TAU technology restores the sense of touch in nerves damaged as a result of amputation or injury
Unique development is biocompatible and does not require electricity, wires, or batteriesSupport this research
Tel Aviv University (TAU) researchers have developed a technology that involves a tiny sensor implanted in the nerve of an injured limb and is connected directly to a healthy nerve. Each time the limb touches an object, the sensor is activated and conducts an electric current to the functioning nerve, which recreates the feeling of touch. The researchers emphasize that this is a tested and safe technology that is suited to the human body and could be implanted anywhere inside of it once clinical trials are complete.
The technology was developed under the leadership of a team of experts from TAU: Dr. Ben M. Maoz, Iftach Shlomy, Shay Divald, and Dr. Yael Leichtmann-Bardoogo from the Department of Biomedical Engineering at TAU’s Iby and Aladar Fleischman Faculty of Engineering, in collaboration with Keshet Tadmor from TAU’s Sagol School of Neuroscience and Dr. Amir Arami from TAU’s Sackler School of Medicine and the Microsurgery Unit in the Department of Hand Surgery at Sheba Medical Center. The study was published in the journal ACS Nano.
The researchers say that this unique project began with a meeting between Dr. Maoz, a biomedical engineer, and Dr. Arami, a surgeon. “We were talking about the challenges we face in our work,” says Dr. Maoz, “and Dr. Arami shared with me the difficulty he experiences in treating people who have lost tactile sensation in one organ or another as a result of injury.
“This loss of sensation can result from a very wide range of injuries, from minor wounds — like someone chopping a salad and accidentally cutting himself with the knife — to very serious injuries. Even if the wound can be healed and the injured nerve can be sutured, in many cases the sense of touch remains damaged. We decided to tackle this challenge together and find a solution that will restore tactile sensation to those who have lost it.”
In recent years, the field of neural prostheses has made promising developments to improve the lives of those who have lost sensation in their limbs by implanting sensors in place of the damaged nerves. But the existing technology has a number of significant drawbacks, such as complex manufacturing and use, as well as the need for an external power source, such as a battery. TAU researchers are using a state-of-the-art technology called a triboelectric nanogenerator (TENG) to engineer and test on animal models a tiny sensor that restores tactile sensation via an electric current that comes directly from a healthy nerve and doesn’t require a complex implantation process or charging.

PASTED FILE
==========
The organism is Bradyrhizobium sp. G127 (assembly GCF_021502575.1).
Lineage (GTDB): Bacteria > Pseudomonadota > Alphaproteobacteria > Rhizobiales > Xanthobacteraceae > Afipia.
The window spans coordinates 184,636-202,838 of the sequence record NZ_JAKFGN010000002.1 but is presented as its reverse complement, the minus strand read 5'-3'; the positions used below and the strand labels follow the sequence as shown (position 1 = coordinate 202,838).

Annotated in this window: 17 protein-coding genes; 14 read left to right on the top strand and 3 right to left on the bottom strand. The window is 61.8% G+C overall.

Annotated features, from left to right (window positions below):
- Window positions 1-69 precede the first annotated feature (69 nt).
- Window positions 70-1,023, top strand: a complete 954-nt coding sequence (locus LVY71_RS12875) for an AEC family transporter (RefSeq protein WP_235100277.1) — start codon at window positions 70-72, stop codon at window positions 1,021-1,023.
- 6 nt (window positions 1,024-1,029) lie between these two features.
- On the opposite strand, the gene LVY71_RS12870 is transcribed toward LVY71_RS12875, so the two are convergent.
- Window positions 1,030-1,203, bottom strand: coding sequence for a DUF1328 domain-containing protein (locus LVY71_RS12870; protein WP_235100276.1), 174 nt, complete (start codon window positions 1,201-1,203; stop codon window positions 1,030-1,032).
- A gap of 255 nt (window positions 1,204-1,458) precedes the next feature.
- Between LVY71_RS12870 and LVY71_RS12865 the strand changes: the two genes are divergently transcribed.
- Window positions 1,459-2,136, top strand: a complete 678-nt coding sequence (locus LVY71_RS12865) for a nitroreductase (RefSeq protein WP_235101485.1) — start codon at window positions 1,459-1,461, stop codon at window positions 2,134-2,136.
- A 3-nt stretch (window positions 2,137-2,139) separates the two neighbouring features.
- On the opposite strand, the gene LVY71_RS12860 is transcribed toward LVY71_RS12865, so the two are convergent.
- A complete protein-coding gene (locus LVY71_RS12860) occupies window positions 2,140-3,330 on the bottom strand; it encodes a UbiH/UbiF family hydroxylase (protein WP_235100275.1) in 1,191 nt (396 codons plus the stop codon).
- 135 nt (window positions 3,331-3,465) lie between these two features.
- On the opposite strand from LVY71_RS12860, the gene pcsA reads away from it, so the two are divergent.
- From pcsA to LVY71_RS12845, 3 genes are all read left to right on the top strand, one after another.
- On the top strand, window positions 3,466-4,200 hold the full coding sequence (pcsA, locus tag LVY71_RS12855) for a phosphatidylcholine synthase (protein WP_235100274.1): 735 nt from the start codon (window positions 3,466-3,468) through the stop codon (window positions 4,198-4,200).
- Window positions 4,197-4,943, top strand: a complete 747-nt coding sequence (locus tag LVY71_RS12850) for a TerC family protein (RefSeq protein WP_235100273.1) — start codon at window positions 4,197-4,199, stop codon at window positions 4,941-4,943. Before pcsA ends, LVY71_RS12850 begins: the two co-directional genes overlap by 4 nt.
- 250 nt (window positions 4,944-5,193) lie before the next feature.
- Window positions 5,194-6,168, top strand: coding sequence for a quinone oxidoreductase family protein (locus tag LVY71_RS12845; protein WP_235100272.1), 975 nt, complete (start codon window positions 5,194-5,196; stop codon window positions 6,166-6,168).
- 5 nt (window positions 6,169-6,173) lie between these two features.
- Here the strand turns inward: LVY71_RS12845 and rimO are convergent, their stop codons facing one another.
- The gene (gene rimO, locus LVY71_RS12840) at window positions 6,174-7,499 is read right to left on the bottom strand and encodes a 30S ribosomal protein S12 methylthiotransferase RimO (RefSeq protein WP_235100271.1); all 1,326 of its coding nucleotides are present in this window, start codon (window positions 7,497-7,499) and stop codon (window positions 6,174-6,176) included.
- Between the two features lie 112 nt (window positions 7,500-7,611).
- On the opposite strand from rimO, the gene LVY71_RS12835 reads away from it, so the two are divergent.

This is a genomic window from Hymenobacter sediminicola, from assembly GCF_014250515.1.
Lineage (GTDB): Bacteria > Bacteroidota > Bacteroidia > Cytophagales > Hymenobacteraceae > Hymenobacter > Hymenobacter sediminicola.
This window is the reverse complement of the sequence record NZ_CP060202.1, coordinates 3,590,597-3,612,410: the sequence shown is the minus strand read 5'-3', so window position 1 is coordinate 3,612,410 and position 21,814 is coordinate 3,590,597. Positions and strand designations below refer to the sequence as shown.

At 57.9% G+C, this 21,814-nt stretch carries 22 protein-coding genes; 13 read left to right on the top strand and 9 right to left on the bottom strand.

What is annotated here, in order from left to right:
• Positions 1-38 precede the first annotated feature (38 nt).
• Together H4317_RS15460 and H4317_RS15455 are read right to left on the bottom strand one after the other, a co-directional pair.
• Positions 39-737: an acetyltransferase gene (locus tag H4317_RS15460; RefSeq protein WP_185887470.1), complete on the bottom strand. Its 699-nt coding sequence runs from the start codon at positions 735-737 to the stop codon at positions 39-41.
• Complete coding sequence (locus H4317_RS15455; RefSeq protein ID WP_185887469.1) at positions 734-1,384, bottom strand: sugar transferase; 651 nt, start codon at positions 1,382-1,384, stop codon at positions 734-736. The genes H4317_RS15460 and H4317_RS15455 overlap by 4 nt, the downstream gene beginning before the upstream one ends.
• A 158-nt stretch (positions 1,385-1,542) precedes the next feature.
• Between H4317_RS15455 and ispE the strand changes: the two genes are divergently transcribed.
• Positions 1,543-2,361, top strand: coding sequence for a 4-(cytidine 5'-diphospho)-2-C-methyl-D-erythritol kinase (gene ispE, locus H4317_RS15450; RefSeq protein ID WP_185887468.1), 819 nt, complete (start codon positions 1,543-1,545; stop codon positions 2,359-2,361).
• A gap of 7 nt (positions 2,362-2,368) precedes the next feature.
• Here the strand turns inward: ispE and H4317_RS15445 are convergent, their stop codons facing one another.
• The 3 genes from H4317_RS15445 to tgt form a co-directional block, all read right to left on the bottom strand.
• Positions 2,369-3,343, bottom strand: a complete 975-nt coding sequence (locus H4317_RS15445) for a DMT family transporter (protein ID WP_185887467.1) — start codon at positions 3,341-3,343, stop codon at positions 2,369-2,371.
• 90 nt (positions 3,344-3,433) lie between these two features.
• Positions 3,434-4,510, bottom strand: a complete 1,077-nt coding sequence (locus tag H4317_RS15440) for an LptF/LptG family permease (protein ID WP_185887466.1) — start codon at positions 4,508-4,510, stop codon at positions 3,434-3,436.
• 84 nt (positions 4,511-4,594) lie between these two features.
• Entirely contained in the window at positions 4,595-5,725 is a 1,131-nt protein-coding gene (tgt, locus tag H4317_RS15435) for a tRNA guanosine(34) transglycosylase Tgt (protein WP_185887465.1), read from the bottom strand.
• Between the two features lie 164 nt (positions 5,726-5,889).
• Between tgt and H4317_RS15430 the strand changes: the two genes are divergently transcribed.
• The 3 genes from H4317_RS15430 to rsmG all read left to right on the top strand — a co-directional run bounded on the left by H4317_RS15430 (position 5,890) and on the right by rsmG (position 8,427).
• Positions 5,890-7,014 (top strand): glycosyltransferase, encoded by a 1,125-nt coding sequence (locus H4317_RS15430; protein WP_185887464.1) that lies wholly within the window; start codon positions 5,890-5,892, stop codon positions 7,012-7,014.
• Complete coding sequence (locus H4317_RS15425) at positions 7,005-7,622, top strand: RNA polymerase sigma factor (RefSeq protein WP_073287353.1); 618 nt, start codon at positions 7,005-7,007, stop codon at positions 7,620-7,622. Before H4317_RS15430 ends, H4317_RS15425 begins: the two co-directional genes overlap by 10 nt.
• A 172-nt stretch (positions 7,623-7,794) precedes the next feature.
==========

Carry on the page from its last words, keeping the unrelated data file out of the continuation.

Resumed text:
The researchers developed a sensor that can be implanted on a damaged nerve under the tip of the finger. The sensor connects to another nerve that functions properly and restores some of the tactile sensation to the finger. The device does not require an external power source such as electricity or batteries; instead, it is powered by frictional force — whenever the device senses friction, it charges itself.
The device consists of two tiny plates less than half a square centimeter in size. When these plates come into contact with each other, they release an electric charge that is transmitted to the undamaged nerve. When the injured finger touches something, the touch releases tension corresponding to the pressure applied to the device — weak tension for a weak touch and strong tension for a strong touch — just like in a normal sense of touch.
The researchers explain that the device can be implanted anywhere in the body where tactile sensation needs to be restored, and that it actually bypasses the damaged sensory organs. Moreover, the device is made from biocompatible material that is safe for use in the human body. It does not require maintenance, the implantation is simple, and the device itself is not externally visible.
According to Dr. Maoz, after testing the new sensor in the lab (with more than half a million finger taps using the device), the researchers implanted it in the feet of the animal models. The animals walked normally, without having experienced any damage to their motor nerves, and the tests showed that the sensor allowed them to respond to sensory stimuli.
“We tested our device on animal models, and the results were very encouraging,” concludes Dr. Maoz. “Next, we want to test the implant on larger models, and at a later stage implant our sensors in the fingers of people who have lost the ability to sense touch. Restoring this ability can significantly improve people’s functioning and quality of life, and more importantly, protect them from danger. People lacking tactile sensation cannot feel if their finger is being crushed, burned or frozen.”